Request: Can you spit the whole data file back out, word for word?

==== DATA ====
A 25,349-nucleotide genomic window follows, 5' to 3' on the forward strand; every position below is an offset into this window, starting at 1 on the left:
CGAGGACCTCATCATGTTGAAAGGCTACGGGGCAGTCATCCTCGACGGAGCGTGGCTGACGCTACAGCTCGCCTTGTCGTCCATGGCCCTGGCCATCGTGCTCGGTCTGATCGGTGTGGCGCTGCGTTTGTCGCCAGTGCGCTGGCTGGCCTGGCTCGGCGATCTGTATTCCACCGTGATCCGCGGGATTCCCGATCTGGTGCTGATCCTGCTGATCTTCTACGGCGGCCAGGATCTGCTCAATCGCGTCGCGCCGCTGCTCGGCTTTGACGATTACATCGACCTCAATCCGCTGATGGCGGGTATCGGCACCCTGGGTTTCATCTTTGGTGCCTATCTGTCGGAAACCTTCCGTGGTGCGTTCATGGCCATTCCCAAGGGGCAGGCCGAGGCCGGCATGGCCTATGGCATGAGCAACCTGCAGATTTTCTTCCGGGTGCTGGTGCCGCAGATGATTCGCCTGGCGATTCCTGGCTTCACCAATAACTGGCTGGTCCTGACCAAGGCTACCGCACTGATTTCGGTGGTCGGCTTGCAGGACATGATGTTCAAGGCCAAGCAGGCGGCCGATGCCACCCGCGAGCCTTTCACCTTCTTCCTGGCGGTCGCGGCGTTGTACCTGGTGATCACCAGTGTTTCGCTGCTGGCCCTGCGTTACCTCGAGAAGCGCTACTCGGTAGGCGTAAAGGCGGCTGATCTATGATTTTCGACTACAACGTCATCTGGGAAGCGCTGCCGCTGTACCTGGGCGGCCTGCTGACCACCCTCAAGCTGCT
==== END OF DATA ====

A 25,349-nucleotide genomic window follows, 5' to 3' on the forward strand; every position below is an offset into this window, starting at 1 on the left:
CGAGGACCTCATCATGTTGAAAGGCTACGGGGCAGTCATCCTCGACGGAGCGTGGCTGACGCTACAGCTCGCCTTGTCGTCCATGGCCCTGGCCATCGTGCTCGGTCTGATCGGTGTGGCGCTGCGTTTGTCGCCAGTGCGCTGGCTGGCCTGGCTCGGCGATCTGTATTCCACCGTGATCCGCGGGATTCCCGATCTGGTGCTGATCCTGCTGATCTTCTACGGCGGCCAGGATCTGCTCAATCGCGTCGCGCCGCTGCTCGGCTTTGACGATTACATCGACCTCAATCCGCTGATGGCGGGTATCGGCACCCTGGGTTTCATCTTTGGTGCCTATCTGTCGGAAACCTTCCGTGGTGCGTTCATGGCCATTCCCAAGGGGCAGGCCGAGGCCGGCATGGCCTATGGCATGAGCAACCTGCAGATTTTCTTCCGGGTGCTGGTGCCGCAGATGATTCGCCTGGCGATTCCTGGCTTCACCAATAACTGGCTGGTCCTGACCAAGGCTACCGCACTGATTTCGGTGGTCGGCTTGCAGGACATGATGTTCAAGGCCAAGCAGGCGGCCGATGCCACCCGCGAGCCTTTCACCTTCTTCCTGGCGGTCGCGGCGTTGTACCTGGTGATCACCAGTGTTTCGCTGCTGGCCCTGCGTTACCTCGAGAAGCGCTACTCGGTAGGCGTAAAGGCGGCTGATCTATGATTTTCGACTACAACGTCATCTGGGAAGCGCTGCCGCTGTACCTGGGCGGCCTGCTGACCACCCTCAAGCTGCT